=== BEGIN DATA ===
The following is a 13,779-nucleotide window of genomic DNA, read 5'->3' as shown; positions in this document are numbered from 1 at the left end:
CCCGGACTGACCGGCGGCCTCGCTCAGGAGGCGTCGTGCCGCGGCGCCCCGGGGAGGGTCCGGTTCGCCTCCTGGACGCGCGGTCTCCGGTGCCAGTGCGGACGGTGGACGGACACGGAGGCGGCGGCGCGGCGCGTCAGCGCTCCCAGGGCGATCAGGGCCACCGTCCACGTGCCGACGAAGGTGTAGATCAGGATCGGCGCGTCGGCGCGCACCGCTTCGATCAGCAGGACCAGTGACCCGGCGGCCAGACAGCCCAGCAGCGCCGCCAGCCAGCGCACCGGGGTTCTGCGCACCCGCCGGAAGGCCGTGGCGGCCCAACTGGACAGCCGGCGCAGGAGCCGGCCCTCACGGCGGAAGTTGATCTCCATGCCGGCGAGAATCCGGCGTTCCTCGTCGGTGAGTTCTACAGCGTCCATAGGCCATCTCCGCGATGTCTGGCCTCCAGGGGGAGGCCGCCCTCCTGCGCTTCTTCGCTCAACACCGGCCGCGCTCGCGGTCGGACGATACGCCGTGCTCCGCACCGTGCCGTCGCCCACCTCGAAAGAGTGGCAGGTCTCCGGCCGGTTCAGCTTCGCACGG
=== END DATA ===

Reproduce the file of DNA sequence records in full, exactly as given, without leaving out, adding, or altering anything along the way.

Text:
The following is a 13,779-nucleotide window of genomic DNA, read 5'->3' as shown; positions in this document are numbered from 1 at the left end:
CCCGGACTGACCGGCGGCCTCGCTCAGGAGGCGTCGTGCCGCGGCGCCCCGGGGAGGGTCCGGTTCGCCTCCTGGACGCGCGGTCTCCGGTGCCAGTGCGGACGGTGGACGGACACGGAGGCGGCGGCGCGGCGCGTCAGCGCTCCCAGGGCGATCAGGGCCACCGTCCACGTGCCGACGAAGGTGTAGATCAGGATCGGCGCGTCGGCGCGCACCGCTTCGATCAGCAGGACCAGTGACCCGGCGGCCAGACAGCCCAGCAGCGCCGCCAGCCAGCGCACCGGGGTTCTGCGCACCCGCCGGAAGGCCGTGGCGGCCCAACTGGACAGCCGGCGCAGGAGCCGGCCCTCACGGCGGAAGTTGATCTCCATGCCGGCGAGAATCCGGCGTTCCTCGTCGGTGAGTTCTACAGCGTCCATAGGCCATCTCCGCGATGTCTGGCCTCCAGGGGGAGGCCGCCCTCCTGCGCTTCTTCGCTCAACACCGGCCGCGCTCGCGGTCGGACGATACGCCGTGCTCCGCACCGTGCCGTCGCCCACCTCGAAAGAGTGGCAGGTCTCCGGCCGGTTCAGCTTCGCACGG